Another amazing aspect of graduate school is that, provided you can find someone (or some department) to support you, you can work on almost anything you want. I think it’s wonderful that people can do dissertations on any number of topics, however practical or theoretical or obscure. The latitude afforded by academic freedom is one of the most beautiful parts of our modern social contract. Funding can be a challenge, but, nevertheless, there are few other institutions that permit such freedom today.

In computer science, we’re especially fortunate to have a huge number of interesting problems at the intersection of cutting-edge research and issues in current practice. There’s good reason why I thank 25 industry practitioners by name in my dissertation acknowledgments: they provided feedback, insight, and inspiration during my dissertation research. It was so much fun to work on research, present it to people who materially cared about the results, then improve the research as a result. At least in computer science, I think this process is much rarer than it needs to be.

Opportunity and Opportunity Cost

Make no mistake: graduate school has a high opportunity cost. In computer science, you’re likely giving up over $100,000 per year to be in school. In expectation, in monetary terms, a Ph.D. in Computer Science is not worth your time.

That said, with a Ph.D. in Computer Science, you can do many things:

The academic job market is extremely challenging. However, computer science is much better than other fields. As I was told early on in my career, you can’t bet on an academic position by any stretch, but you can try.

You can do research in an industrial lab, such as Microsoft Research, VMWare Research, Samsung Research, IBM Research, or HP Research.

You can also start a company, like Andy Konwinski, Patrick Wendell, Reynold Xin, and Matei Zaharia (Databricks), Haoyuan Li (Tachyon Nexus), Ben Hindman (Mesosphere), Sean Kandel (Trifacta), Kuang Chen (Captricity), Joey Gonzalez (Dato), Adam Oliner (Kuro Labs, acquired by Salesforce), and many others did over the past few years (or, a little further back, the students who started Google, VMWare, Tableau, and Nicira). If you work in a practical area, you can use your research as the basic technology behind a commercial venture. Moreover, some of your smart, creative colleagues might want to start something too.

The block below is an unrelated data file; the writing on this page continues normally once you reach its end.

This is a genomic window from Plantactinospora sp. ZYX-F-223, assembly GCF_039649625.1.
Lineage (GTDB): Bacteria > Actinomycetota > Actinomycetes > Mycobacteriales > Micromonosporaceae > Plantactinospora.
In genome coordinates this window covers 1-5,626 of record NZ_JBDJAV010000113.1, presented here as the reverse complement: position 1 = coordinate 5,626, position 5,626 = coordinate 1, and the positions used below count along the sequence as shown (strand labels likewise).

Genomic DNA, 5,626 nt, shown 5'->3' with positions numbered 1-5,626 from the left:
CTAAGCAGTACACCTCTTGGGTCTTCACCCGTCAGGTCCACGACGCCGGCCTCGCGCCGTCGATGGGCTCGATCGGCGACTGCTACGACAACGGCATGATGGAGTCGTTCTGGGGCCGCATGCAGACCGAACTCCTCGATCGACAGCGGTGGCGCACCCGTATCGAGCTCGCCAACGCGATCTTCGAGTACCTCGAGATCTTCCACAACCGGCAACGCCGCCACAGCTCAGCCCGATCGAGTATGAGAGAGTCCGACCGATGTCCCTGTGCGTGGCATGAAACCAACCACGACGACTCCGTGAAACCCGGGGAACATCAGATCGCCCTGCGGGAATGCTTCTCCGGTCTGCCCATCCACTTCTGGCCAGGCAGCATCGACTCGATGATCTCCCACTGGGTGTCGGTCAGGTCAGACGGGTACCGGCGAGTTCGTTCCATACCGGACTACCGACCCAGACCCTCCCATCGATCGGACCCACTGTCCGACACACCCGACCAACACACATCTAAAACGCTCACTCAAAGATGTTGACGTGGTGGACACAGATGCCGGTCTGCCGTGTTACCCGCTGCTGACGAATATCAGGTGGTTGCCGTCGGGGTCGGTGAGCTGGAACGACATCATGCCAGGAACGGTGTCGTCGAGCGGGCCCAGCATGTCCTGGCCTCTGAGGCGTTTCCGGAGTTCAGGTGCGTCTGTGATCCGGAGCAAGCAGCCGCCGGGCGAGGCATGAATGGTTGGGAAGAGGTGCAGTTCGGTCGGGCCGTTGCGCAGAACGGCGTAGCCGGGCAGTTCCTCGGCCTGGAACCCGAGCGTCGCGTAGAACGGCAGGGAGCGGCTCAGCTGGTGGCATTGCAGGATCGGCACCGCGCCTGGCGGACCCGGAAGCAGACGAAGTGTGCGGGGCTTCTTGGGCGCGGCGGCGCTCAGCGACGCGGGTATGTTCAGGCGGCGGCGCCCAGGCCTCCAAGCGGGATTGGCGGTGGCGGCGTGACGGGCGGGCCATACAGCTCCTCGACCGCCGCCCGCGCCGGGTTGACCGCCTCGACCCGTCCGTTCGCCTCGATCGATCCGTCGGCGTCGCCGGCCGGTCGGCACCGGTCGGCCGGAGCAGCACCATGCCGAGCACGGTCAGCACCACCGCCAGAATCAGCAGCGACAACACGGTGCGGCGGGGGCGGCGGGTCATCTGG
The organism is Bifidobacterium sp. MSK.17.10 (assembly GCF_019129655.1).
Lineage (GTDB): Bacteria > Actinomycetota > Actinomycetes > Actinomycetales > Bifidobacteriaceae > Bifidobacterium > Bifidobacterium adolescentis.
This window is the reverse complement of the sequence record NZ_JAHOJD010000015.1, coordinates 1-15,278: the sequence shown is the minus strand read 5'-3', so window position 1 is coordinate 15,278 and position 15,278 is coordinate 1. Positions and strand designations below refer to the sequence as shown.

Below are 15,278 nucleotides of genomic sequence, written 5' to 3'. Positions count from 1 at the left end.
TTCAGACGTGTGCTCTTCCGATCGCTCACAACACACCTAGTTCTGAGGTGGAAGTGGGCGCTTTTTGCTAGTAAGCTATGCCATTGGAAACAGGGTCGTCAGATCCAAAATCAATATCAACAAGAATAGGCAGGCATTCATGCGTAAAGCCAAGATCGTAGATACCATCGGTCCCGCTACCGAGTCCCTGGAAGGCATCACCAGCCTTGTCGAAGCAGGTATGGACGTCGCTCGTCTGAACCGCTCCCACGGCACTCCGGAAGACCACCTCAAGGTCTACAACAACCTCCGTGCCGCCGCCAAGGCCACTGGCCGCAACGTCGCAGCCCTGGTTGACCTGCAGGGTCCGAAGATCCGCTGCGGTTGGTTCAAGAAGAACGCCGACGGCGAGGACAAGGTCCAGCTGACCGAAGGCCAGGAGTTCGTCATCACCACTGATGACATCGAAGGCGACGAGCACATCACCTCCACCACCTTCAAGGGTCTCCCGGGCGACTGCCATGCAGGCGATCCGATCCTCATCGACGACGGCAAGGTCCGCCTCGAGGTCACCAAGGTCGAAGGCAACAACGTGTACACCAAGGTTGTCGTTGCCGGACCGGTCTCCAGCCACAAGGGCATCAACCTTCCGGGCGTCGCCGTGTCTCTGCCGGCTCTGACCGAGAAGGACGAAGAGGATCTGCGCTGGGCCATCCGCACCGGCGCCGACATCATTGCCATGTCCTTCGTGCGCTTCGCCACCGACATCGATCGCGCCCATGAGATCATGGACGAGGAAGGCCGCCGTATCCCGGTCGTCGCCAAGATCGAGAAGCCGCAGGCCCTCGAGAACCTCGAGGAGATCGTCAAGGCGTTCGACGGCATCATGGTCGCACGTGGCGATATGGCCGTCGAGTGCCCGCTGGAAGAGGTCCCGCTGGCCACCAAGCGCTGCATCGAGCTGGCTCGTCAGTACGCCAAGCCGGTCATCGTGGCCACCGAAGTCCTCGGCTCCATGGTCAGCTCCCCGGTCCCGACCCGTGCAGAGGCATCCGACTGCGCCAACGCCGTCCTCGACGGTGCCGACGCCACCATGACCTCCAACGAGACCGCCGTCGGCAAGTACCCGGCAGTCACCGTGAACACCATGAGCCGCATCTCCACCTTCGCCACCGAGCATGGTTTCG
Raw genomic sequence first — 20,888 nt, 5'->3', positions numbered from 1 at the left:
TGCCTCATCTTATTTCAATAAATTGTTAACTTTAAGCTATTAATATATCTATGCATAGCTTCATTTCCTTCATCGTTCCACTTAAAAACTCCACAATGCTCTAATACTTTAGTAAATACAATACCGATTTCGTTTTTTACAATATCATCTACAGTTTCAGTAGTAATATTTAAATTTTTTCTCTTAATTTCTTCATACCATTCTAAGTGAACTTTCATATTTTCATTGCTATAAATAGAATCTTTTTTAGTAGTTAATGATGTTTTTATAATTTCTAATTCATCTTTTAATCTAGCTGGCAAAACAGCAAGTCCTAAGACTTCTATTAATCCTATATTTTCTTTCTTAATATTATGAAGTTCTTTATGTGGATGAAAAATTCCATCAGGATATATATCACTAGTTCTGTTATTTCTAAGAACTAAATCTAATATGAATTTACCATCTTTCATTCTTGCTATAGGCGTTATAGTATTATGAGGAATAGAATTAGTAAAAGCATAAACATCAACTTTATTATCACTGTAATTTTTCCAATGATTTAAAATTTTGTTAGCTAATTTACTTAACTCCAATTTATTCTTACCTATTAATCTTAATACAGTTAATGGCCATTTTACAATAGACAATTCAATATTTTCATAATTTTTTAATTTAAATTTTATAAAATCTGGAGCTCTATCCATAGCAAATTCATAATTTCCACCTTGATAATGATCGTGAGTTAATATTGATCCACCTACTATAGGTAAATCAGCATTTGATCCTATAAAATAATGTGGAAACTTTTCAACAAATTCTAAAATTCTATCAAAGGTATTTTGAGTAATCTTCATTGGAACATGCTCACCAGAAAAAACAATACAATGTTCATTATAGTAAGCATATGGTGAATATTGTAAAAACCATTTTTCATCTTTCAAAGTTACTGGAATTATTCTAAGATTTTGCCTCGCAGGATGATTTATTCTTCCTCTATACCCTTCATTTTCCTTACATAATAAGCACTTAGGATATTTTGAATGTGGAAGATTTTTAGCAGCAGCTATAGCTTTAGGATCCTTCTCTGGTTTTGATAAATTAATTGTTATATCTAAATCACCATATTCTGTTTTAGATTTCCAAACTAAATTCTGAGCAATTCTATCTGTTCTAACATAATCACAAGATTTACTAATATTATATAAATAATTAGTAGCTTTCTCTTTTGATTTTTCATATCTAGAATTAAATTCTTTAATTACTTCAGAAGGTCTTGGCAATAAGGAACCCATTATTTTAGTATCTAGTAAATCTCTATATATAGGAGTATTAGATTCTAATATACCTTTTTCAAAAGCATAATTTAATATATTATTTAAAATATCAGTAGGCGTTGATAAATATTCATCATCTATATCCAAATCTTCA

If the entrepreneurial life doesn’t call your name, there will almost certainly be a Google or Facebook that is hiring (along with a number of companies of intermediate sizes), especially if you’re good and you’ve kept up on practical skills. In fact, you might want to work for a larger, established company anyway; there are fun problems to solve there, too.

In fact, a Ph.D. in Computer Science gives you a skill set that can serve you well in industry, wherever you end up. You may not be the best engineer to start, but your critical reasoning skills, communication skills, and discipline can be real assets. In addition, you might end up on a more specialized or technical team than you might have otherwise.

Of course, maybe you’d prefer to start a restaurant or become a artisan shoemaker. There’s no one stopping you, just like there was no one stopping you before; you just happen have a Ph.D. now, and, chances are, you learned a ton along the way.

Maybe not all of the lessons you learned during your Ph.D. are immediately, explicitly marketable. But was that the point? Especially if you read this post before starting a Ph.D., I hope your answer is “no.”

Final Thoughts

I recognize that I’m fortunate. Extremely fortunate. As a young, white male without debt or dependents in one of the most rapidly growing fields in academia, I’m extraordinarily, unbelievably privileged. In addition, I didn’t come this far alone. I had a fantastic team of mentors and advisors beginning in high school and college who believed in me and taught me to believe in myself. More broadly, academia is not a perfect place. Like many other human institutions, academia has systemic flaws that demand greater attention and improvement.

While acknowledging all of these things, my statement stands: I loved graduate school. N=1 says graduate school can be a challenging, rewarding, and fulfilling experience, and I believe many of my former graduate student friends and colleagues would agree. As a professor, I don’t expect all of my students to love graduate school. Instead, I hope to help cultivate their curiosities, to empower them to ask and answer their own questions. Maybe some of them will love it too.